As our world becomes more and more connected, the rate of feedback we receive increases. We post a picture we think is worth sharing and twenty-four hours later, three people have liked it and one of them happens to be our mother.
We publish our latest post and we think the thought-provoking sentence we wrote and edited four times would be enough to capture the interest of at least one reader who might leave a comment. One week later, nothing.
This sort of feedback can increase the insecurities of anyone who is touching the surface of their creative spirit. We find ourselves doubting the impact of our work and question everything before we even begin to type, sing, dance or wet the tip of the paint brush.
An idea comes crashing down from the creative heavens and we begin interrogating ourselves with questions that leave us right where we were when the idea found us.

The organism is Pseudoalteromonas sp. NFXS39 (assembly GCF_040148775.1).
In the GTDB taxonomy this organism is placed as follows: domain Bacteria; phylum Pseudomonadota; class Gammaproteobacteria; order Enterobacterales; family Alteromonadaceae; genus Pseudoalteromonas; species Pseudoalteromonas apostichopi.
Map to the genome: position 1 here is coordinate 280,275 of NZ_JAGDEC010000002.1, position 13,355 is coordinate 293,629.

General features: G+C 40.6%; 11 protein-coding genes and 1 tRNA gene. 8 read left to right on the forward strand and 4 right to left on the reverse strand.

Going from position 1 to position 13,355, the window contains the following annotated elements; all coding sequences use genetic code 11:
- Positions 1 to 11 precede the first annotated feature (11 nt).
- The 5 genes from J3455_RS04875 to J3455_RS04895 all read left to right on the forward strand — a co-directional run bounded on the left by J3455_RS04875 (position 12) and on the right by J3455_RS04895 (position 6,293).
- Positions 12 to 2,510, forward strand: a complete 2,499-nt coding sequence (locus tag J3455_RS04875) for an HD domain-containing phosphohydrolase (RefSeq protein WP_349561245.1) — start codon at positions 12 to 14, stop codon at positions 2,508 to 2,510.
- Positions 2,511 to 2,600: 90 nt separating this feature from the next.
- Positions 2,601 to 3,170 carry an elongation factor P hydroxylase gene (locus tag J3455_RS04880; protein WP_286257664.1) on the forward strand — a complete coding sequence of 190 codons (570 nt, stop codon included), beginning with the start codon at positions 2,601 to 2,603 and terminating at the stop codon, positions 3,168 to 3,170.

How am I going to find the time to make this happen?
What if I pursue this and it doesn't work out?
What if I pour energy, time and even money into this project and it flops?
What if no one reads it?
What about all of the other voices out there that are more popular than mine? The last time I tried this, I saw someone else do it and it was ten times better and it was far more interesting.
There is nothing empowering about these types of questions. In fact, they're quite crippling. What if we let our little insecure spirits take a few minutes to name all of the reasons we might fail and then simply asked ourselves, so what?
Those of us who change our little piece of the world just by living our best lives, don't do so by playing according to the rules because the rules keep us doing what "makes sense."
You're not supposed to come home after working ten hours and write a best-selling novel. No one tells you that after your last kids graduates from high school, that you are supposed to go back to school and finish your own degree. No one is going to blame you if you don't go back to dancing because you've gotten a little older and you have other priorities that matter more to other people than the joy you get when your body and music become one.
The rules don't account for these things. And you know what, so what?